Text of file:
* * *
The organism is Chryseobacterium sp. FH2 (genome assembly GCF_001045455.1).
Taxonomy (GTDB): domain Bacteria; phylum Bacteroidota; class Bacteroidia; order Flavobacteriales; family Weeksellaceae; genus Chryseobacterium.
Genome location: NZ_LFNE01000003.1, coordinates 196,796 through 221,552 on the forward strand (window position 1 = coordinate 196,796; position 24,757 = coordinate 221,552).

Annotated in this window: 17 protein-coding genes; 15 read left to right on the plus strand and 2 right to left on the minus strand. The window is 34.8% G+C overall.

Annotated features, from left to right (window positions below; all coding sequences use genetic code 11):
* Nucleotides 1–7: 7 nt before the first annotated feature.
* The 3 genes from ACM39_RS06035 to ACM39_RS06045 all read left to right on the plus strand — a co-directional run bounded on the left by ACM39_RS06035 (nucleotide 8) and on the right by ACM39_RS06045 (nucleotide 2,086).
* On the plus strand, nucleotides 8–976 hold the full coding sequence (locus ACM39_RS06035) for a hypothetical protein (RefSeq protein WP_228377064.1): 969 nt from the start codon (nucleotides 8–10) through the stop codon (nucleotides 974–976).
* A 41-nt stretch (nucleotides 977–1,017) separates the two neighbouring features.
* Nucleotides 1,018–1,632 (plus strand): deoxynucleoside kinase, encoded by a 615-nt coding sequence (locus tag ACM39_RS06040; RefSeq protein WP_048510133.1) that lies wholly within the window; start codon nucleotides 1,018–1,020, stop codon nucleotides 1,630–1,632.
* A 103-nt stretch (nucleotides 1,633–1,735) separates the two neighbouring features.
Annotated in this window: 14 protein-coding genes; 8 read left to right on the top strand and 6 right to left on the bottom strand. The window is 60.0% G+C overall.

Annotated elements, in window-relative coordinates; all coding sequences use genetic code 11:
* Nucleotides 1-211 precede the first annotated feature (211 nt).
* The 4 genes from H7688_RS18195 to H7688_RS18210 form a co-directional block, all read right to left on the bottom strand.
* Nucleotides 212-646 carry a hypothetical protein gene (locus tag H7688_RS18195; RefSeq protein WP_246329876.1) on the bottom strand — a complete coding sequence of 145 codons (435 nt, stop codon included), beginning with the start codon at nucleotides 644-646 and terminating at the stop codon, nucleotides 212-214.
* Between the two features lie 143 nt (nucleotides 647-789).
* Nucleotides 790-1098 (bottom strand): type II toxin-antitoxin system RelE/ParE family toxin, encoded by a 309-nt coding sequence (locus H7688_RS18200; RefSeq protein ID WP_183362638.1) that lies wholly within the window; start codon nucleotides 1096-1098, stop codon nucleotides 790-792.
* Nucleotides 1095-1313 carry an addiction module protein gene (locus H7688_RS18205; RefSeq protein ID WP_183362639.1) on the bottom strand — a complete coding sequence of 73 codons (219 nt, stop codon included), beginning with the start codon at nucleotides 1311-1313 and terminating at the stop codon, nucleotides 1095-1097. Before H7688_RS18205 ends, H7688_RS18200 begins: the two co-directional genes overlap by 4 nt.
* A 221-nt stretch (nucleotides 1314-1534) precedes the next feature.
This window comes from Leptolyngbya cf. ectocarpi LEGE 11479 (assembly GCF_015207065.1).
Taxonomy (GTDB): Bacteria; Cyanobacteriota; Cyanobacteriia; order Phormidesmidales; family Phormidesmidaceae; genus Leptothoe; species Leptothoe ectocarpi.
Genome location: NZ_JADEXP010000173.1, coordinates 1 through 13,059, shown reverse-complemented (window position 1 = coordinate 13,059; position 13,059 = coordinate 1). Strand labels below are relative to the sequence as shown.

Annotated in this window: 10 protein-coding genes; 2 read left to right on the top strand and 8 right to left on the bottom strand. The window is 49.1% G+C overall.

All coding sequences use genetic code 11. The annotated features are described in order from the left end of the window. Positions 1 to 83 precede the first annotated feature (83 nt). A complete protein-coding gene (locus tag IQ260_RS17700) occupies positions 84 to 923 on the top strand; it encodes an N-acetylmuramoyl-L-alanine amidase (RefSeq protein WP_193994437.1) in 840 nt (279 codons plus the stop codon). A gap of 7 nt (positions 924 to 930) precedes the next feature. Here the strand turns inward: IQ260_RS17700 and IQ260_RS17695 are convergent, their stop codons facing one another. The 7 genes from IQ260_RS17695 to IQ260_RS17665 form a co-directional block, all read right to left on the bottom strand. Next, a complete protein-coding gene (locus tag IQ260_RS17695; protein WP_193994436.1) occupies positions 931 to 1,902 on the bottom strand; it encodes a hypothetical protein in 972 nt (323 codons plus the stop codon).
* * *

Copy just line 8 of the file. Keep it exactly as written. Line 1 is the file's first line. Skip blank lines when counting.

* On the plus strand, nucleotides 8–976 hold the full coding sequence (locus ACM39_RS06035) for a hypothetical protein (RefSeq protein WP_228377064.1): 969 nt from the start codon (nucleotides 8–10) through the stop codon (nucleotides 974–976).